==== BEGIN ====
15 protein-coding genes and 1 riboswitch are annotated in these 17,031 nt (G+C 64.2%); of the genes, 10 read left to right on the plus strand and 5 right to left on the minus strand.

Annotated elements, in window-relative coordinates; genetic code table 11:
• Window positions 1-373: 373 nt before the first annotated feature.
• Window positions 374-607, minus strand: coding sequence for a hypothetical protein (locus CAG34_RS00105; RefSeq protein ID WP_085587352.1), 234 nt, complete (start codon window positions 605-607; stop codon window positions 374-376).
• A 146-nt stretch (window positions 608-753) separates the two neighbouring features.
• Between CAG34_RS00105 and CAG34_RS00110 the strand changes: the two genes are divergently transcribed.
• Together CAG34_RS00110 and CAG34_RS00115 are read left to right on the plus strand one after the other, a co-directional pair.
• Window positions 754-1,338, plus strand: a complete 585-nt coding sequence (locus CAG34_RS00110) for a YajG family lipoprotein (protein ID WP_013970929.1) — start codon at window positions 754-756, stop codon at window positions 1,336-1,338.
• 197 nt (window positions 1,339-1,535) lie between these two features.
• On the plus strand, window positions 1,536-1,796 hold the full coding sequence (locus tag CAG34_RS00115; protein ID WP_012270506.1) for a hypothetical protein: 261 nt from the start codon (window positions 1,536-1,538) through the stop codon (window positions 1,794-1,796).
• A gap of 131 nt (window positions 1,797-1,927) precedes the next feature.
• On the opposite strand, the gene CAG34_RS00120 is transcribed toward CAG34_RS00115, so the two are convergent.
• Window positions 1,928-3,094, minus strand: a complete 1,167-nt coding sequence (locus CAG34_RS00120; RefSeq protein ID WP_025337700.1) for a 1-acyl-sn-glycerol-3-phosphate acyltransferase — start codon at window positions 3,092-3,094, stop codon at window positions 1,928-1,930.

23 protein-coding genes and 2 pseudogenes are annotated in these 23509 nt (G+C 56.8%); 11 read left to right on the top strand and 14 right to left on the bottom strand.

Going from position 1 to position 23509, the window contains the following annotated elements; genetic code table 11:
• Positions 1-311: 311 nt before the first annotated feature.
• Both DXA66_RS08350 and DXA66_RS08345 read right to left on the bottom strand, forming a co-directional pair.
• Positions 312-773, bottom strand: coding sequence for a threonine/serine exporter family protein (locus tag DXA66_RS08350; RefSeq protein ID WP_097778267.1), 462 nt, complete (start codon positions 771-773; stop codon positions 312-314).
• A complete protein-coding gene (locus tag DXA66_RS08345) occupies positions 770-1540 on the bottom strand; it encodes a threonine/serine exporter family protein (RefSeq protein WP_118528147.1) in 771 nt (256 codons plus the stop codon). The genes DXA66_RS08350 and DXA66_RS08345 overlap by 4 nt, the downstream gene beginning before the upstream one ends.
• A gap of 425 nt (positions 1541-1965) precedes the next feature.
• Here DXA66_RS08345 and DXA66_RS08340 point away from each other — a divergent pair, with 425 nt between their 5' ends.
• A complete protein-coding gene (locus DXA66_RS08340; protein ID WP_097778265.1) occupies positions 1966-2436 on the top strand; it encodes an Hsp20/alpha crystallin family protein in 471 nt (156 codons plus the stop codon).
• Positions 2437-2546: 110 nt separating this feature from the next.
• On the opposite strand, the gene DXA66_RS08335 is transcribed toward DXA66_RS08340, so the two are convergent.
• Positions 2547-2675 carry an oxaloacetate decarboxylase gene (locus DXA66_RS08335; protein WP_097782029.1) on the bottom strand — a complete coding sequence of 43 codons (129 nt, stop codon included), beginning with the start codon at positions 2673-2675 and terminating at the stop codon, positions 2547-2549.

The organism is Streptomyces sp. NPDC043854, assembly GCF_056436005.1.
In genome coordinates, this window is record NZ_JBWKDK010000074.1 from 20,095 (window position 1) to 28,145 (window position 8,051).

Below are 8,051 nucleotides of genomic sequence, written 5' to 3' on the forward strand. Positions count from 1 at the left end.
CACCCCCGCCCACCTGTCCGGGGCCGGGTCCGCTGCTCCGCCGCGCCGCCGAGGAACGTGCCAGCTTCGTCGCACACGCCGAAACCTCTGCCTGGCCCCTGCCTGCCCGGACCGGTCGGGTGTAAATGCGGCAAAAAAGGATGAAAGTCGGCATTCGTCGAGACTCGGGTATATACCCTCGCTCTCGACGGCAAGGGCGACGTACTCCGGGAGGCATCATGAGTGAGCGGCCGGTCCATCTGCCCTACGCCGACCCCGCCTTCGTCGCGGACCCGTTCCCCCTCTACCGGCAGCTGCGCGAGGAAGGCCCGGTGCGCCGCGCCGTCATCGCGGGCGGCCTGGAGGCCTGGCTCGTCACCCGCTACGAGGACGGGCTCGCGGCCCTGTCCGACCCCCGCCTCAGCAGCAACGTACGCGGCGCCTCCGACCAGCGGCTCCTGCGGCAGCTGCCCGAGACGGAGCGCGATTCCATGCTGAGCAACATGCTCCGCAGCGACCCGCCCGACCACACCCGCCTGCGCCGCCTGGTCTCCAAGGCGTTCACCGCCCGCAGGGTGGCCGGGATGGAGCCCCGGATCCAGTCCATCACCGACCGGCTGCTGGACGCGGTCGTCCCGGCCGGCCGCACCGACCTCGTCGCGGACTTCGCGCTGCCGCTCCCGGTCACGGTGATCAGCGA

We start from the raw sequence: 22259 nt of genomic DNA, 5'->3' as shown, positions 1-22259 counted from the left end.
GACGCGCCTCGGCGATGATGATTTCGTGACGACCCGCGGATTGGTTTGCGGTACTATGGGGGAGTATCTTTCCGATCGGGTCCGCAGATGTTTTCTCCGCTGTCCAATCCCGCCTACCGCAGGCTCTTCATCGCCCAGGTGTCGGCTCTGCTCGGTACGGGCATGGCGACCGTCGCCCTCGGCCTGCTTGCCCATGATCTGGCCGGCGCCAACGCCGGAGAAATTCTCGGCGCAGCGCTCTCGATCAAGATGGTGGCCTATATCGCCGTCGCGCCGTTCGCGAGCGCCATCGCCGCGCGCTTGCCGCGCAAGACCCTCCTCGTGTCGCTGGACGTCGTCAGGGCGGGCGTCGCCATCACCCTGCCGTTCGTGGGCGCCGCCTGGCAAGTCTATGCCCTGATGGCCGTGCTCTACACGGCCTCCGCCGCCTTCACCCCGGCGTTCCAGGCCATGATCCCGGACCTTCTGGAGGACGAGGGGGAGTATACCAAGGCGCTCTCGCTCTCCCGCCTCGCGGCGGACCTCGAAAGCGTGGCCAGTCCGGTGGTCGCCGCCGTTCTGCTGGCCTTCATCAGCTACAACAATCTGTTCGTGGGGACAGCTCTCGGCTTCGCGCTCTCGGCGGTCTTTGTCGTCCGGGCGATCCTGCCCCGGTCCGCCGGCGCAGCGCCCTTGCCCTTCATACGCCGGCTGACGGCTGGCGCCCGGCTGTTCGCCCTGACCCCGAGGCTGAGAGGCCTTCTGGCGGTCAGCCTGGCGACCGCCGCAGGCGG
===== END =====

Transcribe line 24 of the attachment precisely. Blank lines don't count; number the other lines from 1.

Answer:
• On the opposite strand, the gene DXA66_RS08335 is transcribed toward DXA66_RS08340, so the two are convergent.